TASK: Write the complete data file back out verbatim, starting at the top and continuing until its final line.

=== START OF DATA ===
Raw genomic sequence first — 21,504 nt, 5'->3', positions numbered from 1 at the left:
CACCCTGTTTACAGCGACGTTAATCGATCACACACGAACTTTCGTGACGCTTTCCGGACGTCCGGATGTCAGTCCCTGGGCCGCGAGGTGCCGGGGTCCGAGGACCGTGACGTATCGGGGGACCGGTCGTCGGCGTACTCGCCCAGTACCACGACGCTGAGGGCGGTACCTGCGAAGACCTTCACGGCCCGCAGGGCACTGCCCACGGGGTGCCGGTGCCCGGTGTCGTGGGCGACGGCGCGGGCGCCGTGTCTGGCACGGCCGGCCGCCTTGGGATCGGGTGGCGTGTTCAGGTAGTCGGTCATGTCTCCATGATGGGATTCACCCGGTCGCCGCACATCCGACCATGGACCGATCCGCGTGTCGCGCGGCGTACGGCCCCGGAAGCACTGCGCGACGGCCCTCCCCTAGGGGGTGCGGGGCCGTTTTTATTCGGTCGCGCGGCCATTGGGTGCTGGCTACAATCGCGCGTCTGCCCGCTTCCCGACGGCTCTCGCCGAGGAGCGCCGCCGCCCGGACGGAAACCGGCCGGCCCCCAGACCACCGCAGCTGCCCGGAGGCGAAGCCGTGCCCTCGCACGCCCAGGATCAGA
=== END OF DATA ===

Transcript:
Raw genomic sequence first — 21,504 nt, 5'->3', positions numbered from 1 at the left:
CACCCTGTTTACAGCGACGTTAATCGATCACACACGAACTTTCGTGACGCTTTCCGGACGTCCGGATGTCAGTCCCTGGGCCGCGAGGTGCCGGGGTCCGAGGACCGTGACGTATCGGGGGACCGGTCGTCGGCGTACTCGCCCAGTACCACGACGCTGAGGGCGGTACCTGCGAAGACCTTCACGGCCCGCAGGGCACTGCCCACGGGGTGCCGGTGCCCGGTGTCGTGGGCGACGGCGCGGGCGCCGTGTCTGGCACGGCCGGCCGCCTTGGGATCGGGTGGCGTGTTCAGGTAGTCGGTCATGTCTCCATGATGGGATTCACCCGGTCGCCGCACATCCGACCATGGACCGATCCGCGTGTCGCGCGGCGTACGGCCCCGGAAGCACTGCGCGACGGCCCTCCCCTAGGGGGTGCGGGGCCGTTTTTATTCGGTCGCGCGGCCATTGGGTGCTGGCTACAATCGCGCGTCTGCCCGCTTCCCGACGGCTCTCGCCGAGGAGCGCCGCCGCCCGGACGGAAACCGGCCGGCCCCCAGACCACCGCAGCTGCCCGGAGGCGAAGCCGTGCCCTCGCACGCCCAGGATCAGA